Côte d'Ivoire

2G Population Coverage98%
3G Population Coverage60%
4G Population Coverage47%
OTT PolicyDiscussion document Dec 2016
OTT RegulationNo
OTT TaxNo
SIM Card RegistrationsYes
Coverage Source: ITU Database July 2018
Map Source: Collins Bartholomew Mobile Coverage Explorer dataset

In 2016, the Autorité de Régulation des Télécommunications de Cote d’Ivoire (ARTCI) launched a discussion document on OTT apps with the purpose of facilitating discussion on the smooth running of the digital economy (Download Document). The discussion document lists several factors of concern, such as fake news, online addiction, child pornography and data privacy. The discussion document listed several factors of concern, such as fake news, online addiction, child pornography and data privacy. The discussion document also focused on tax optimisation (defined as the transfer of profits to another country without payment of taxes) and income cannibalisation (defined as the reduction of voice and SMS revenues due to OTT apps). The discussion document offered two recommendations:

1) Develop African payment platforms so that money is no longer transferred to European jurisdictions but kept in Africa; and
2) Encourage the development of operator-specific OTT apps.

The imposition of a mobile money tax of 0.5% on 1 January 2019 will make achieving the first objective of developing local payment platforms challenging.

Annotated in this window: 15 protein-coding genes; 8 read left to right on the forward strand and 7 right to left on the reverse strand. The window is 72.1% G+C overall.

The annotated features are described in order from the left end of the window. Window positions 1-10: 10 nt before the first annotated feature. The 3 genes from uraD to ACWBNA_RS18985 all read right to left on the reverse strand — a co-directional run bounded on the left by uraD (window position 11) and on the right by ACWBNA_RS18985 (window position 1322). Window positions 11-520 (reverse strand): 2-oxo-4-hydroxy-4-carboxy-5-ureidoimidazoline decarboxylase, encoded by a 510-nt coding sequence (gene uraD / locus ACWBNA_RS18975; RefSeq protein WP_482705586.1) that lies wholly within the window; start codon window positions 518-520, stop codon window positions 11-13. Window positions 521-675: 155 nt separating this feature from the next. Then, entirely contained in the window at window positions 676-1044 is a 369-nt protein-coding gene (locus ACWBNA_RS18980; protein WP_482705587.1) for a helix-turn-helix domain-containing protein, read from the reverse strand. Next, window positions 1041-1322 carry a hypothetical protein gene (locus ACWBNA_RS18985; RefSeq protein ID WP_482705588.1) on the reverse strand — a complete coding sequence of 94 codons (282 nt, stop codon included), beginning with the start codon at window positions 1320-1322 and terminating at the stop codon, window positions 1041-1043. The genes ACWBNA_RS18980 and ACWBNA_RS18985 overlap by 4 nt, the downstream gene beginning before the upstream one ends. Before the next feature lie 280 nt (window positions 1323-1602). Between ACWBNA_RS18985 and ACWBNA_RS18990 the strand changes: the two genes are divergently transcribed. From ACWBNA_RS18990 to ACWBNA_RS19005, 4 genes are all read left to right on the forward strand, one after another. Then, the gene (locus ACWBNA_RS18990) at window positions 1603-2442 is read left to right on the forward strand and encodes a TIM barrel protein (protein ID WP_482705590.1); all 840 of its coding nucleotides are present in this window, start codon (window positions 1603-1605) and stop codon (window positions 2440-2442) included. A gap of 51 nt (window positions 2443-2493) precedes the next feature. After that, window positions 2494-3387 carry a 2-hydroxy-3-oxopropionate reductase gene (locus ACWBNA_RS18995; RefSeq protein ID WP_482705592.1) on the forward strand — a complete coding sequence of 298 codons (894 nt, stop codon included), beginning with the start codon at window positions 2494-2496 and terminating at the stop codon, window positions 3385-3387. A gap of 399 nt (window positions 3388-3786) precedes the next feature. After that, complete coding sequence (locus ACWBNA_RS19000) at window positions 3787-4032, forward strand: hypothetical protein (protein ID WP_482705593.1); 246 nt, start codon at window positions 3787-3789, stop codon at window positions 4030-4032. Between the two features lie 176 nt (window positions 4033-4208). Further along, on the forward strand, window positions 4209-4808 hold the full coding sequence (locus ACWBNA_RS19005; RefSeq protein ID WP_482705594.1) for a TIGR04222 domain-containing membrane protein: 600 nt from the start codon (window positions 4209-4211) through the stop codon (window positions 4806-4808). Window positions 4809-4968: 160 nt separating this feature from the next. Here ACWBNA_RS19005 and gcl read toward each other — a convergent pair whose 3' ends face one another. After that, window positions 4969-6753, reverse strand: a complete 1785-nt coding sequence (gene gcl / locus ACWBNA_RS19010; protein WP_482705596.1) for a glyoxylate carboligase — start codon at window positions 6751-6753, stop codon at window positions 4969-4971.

The second objective of encouraging operator specific OTT applications is also difficult in an environment where cross-platform connectivity is a key selling point to consumers. For example, WhatsApp has 1.5 billion users because it is cross-platform and global. 

Orange passed MTN as largest operator in 2015 (Figure 2). Its revenues have constantly increased, except for 2014 where it suffered a drop in fixed-line revenues (Figure 1).

For MTN, 2018 was the first year that overall revenues declined. Voice revenues dropped while data and SMS revenues  both increased (Table 1). Interconnection increased sharply by 30%, which in combination is falling voice revenues may indicate changes in traffic flows between Orange and MTN subscribers.

Several regulatory interventions, such as the withdrawal of the fourth mobile license, a new tax on each mobile money transaction of 0.5%, and Quality of Service fines affected the ICT sector. MTN’s Government and regulatory costs, for example, increased by 13% between 2017 and 2018. In addition, competition is causing some changes, with interconnection costs for MTN increasing sharply, probably as a result of losing customers to Orange and other operators. 

The increased cost and lower revenues lead to a drop in MTNs EBITDA margin from 32% to 22% in 2018.